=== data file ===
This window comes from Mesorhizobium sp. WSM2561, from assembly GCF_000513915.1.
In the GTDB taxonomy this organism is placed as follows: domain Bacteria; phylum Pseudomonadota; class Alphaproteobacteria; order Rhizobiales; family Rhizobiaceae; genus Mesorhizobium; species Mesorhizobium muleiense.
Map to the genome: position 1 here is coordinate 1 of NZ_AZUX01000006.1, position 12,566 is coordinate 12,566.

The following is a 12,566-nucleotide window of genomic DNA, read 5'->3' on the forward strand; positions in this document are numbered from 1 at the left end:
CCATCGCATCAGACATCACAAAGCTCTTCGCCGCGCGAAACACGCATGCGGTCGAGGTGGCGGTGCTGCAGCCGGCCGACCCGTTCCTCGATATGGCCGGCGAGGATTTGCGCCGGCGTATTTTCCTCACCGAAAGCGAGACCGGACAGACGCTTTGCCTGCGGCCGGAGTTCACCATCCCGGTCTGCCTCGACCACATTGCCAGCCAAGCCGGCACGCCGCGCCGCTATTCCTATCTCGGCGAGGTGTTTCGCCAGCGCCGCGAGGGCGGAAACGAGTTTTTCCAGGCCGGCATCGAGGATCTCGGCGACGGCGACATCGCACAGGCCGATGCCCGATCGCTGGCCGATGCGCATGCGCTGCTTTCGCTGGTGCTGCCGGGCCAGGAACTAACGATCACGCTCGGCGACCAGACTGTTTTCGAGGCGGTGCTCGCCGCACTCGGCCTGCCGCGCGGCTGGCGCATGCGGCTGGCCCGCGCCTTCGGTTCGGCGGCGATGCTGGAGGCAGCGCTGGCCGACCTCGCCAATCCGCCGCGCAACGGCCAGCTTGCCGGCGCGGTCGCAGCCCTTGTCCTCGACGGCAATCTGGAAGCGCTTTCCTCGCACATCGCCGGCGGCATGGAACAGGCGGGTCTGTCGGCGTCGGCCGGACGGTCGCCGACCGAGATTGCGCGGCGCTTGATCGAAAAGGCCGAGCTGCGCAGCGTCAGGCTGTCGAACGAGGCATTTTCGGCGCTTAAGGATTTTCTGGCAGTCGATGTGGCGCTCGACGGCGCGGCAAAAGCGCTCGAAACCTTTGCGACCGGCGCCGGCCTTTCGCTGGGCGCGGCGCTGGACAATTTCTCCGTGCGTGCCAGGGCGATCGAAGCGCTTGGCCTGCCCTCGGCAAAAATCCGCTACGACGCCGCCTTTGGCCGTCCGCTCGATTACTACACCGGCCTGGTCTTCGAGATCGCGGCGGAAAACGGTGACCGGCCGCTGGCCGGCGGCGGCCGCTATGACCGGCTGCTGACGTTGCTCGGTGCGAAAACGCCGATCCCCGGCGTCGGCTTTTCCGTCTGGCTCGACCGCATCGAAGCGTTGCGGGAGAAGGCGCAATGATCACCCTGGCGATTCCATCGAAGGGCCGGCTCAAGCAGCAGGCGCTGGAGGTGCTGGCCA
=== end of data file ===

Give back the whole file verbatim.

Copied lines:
This window comes from Mesorhizobium sp. WSM2561, from assembly GCF_000513915.1.
In the GTDB taxonomy this organism is placed as follows: domain Bacteria; phylum Pseudomonadota; class Alphaproteobacteria; order Rhizobiales; family Rhizobiaceae; genus Mesorhizobium; species Mesorhizobium muleiense.
Map to the genome: position 1 here is coordinate 1 of NZ_AZUX01000006.1, position 12,566 is coordinate 12,566.

The following is a 12,566-nucleotide window of genomic DNA, read 5'->3' on the forward strand; positions in this document are numbered from 1 at the left end:
CCATCGCATCAGACATCACAAAGCTCTTCGCCGCGCGAAACACGCATGCGGTCGAGGTGGCGGTGCTGCAGCCGGCCGACCCGTTCCTCGATATGGCCGGCGAGGATTTGCGCCGGCGTATTTTCCTCACCGAAAGCGAGACCGGACAGACGCTTTGCCTGCGGCCGGAGTTCACCATCCCGGTCTGCCTCGACCACATTGCCAGCCAAGCCGGCACGCCGCGCCGCTATTCCTATCTCGGCGAGGTGTTTCGCCAGCGCCGCGAGGGCGGAAACGAGTTTTTCCAGGCCGGCATCGAGGATCTCGGCGACGGCGACATCGCACAGGCCGATGCCCGATCGCTGGCCGATGCGCATGCGCTGCTTTCGCTGGTGCTGCCGGGCCAGGAACTAACGATCACGCTCGGCGACCAGACTGTTTTCGAGGCGGTGCTCGCCGCACTCGGCCTGCCGCGCGGCTGGCGCATGCGGCTGGCCCGCGCCTTCGGTTCGGCGGCGATGCTGGAGGCAGCGCTGGCCGACCTCGCCAATCCGCCGCGCAACGGCCAGCTTGCCGGCGCGGTCGCAGCCCTTGTCCTCGACGGCAATCTGGAAGCGCTTTCCTCGCACATCGCCGGCGGCATGGAACAGGCGGGTCTGTCGGCGTCGGCCGGACGGTCGCCGACCGAGATTGCGCGGCGCTTGATCGAAAAGGCCGAGCTGCGCAGCGTCAGGCTGTCGAACGAGGCATTTTCGGCGCTTAAGGATTTTCTGGCAGTCGATGTGGCGCTCGACGGCGCGGCAAAAGCGCTCGAAACCTTTGCGACCGGCGCCGGCCTTTCGCTGGGCGCGGCGCTGGACAATTTCTCCGTGCGTGCCAGGGCGATCGAAGCGCTTGGCCTGCCCTCGGCAAAAATCCGCTACGACGCCGCCTTTGGCCGTCCGCTCGATTACTACACCGGCCTGGTCTTCGAGATCGCGGCGGAAAACGGTGACCGGCCGCTGGCCGGCGGCGGCCGCTATGACCGGCTGCTGACGTTGCTCGGTGCGAAAACGCCGATCCCCGGCGTCGGCTTTTCCGTCTGGCTCGACCGCATCGAAGCGTTGCGGGAGAAGGCGCAATGATCACCCTGGCGATTCCATCGAAGGGCCGGCTCAAGCAGCAGGCGCTGGAGGTGCTGGCCA